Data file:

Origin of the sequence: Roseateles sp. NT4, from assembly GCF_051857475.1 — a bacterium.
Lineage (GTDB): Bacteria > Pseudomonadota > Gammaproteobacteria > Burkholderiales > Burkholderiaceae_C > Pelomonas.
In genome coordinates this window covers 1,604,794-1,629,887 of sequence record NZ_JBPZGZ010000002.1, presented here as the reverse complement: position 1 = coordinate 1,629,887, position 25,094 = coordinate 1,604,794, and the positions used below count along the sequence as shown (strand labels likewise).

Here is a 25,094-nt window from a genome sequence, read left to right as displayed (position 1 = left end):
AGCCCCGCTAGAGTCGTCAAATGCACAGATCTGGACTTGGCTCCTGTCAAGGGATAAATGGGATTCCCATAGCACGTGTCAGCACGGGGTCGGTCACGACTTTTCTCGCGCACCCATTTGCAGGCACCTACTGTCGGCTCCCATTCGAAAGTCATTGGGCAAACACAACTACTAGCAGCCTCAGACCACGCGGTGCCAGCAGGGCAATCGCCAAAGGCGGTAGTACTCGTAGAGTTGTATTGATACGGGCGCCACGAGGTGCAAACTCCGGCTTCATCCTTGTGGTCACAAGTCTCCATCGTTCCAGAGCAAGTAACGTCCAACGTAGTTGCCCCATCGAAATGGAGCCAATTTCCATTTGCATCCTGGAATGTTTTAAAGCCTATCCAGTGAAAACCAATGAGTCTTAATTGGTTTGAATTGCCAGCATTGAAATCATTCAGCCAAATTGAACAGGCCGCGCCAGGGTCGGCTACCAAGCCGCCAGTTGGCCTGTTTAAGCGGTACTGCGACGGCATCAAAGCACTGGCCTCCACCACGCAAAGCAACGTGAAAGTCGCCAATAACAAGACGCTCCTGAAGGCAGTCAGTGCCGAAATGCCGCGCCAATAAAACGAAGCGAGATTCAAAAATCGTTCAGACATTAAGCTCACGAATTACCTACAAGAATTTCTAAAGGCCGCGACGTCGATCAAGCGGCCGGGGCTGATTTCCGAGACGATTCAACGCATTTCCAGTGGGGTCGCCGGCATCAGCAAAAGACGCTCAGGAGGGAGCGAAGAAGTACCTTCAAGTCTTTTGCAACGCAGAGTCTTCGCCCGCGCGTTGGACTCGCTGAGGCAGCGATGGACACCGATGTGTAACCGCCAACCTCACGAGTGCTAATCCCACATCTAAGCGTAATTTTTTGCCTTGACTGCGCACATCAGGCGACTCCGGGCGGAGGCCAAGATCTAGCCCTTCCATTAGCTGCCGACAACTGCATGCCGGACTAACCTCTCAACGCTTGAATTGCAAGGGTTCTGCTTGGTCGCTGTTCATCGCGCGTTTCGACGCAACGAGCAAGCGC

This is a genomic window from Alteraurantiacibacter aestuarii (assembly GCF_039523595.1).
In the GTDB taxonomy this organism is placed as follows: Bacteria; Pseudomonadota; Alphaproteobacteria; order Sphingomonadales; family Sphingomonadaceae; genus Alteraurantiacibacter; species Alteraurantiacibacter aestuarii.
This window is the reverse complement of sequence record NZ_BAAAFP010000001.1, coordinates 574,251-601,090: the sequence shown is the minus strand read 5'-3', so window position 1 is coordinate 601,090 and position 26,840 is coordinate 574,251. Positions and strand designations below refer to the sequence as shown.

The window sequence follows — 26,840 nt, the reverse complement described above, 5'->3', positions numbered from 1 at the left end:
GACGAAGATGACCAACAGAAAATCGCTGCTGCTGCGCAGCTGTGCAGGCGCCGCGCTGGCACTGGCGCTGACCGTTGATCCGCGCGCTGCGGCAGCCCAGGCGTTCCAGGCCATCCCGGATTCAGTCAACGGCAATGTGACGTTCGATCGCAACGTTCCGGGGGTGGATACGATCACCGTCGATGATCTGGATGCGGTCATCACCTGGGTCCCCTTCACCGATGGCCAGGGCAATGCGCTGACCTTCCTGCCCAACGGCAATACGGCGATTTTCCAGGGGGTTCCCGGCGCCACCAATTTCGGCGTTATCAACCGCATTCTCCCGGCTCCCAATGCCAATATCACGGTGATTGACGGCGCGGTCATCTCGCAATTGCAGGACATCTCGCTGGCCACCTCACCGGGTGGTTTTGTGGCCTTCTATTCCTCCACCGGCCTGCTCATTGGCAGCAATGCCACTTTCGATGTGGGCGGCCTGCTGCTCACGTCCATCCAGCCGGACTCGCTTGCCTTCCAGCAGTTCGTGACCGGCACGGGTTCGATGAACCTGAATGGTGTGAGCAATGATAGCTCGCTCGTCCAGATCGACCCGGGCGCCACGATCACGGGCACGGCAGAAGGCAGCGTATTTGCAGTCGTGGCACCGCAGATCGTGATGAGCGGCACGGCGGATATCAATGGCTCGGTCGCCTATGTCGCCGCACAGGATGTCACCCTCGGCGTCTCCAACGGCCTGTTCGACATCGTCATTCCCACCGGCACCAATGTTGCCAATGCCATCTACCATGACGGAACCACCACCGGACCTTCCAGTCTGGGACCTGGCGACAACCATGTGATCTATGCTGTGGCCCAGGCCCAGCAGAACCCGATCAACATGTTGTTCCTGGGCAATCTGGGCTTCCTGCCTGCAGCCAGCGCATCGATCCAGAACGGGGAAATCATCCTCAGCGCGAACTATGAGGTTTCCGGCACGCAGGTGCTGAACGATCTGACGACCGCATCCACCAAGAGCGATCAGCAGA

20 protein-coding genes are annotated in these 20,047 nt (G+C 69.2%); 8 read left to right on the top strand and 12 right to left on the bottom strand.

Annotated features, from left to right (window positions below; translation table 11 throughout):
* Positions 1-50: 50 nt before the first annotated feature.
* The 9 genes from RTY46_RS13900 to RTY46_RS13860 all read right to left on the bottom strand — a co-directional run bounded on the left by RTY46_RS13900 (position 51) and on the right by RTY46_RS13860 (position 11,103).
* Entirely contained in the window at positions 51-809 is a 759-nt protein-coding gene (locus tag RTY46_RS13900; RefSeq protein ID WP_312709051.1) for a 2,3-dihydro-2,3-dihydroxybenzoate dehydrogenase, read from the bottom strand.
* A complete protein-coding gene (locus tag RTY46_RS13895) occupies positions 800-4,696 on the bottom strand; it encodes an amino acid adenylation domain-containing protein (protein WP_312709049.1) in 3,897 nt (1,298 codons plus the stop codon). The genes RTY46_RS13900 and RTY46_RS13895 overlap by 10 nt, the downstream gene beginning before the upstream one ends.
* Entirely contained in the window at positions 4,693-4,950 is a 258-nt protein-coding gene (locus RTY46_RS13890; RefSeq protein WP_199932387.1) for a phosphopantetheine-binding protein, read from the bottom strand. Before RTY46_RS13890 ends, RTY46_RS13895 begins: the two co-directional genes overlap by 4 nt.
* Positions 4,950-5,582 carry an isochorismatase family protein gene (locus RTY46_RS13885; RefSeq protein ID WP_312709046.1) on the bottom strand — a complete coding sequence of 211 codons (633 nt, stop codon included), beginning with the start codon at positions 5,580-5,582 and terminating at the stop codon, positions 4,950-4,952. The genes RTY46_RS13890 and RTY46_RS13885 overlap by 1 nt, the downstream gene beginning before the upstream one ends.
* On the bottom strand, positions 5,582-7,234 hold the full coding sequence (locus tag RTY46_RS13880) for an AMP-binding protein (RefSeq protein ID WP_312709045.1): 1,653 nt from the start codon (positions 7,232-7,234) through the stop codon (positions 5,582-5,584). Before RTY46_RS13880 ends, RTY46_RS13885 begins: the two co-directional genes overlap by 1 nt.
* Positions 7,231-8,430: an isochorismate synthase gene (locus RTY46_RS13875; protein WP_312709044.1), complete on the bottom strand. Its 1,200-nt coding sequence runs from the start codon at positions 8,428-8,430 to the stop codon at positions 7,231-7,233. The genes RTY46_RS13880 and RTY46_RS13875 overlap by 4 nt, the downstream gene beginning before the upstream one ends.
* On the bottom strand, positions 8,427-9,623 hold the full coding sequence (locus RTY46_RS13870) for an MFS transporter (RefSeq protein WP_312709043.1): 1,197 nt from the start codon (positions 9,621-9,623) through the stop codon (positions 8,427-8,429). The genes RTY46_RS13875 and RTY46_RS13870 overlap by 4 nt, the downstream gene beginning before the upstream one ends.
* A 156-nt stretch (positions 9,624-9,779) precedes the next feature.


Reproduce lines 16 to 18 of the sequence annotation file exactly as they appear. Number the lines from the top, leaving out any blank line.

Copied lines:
* A complete protein-coding gene (locus tag RTY46_RS13895) occupies positions 800-4,696 on the bottom strand; it encodes an amino acid adenylation domain-containing protein (protein WP_312709049.1) in 3,897 nt (1,298 codons plus the stop codon). The genes RTY46_RS13900 and RTY46_RS13895 overlap by 10 nt, the downstream gene beginning before the upstream one ends.
* Entirely contained in the window at positions 4,693-4,950 is a 258-nt protein-coding gene (locus RTY46_RS13890; RefSeq protein WP_199932387.1) for a phosphopantetheine-binding protein, read from the bottom strand. Before RTY46_RS13890 ends, RTY46_RS13895 begins: the two co-directional genes overlap by 4 nt.
* Positions 4,950-5,582 carry an isochorismatase family protein gene (locus RTY46_RS13885; RefSeq protein ID WP_312709046.1) on the bottom strand — a complete coding sequence of 211 codons (633 nt, stop codon included), beginning with the start codon at positions 5,580-5,582 and terminating at the stop codon, positions 4,950-4,952. The genes RTY46_RS13890 and RTY46_RS13885 overlap by 1 nt, the downstream gene beginning before the upstream one ends.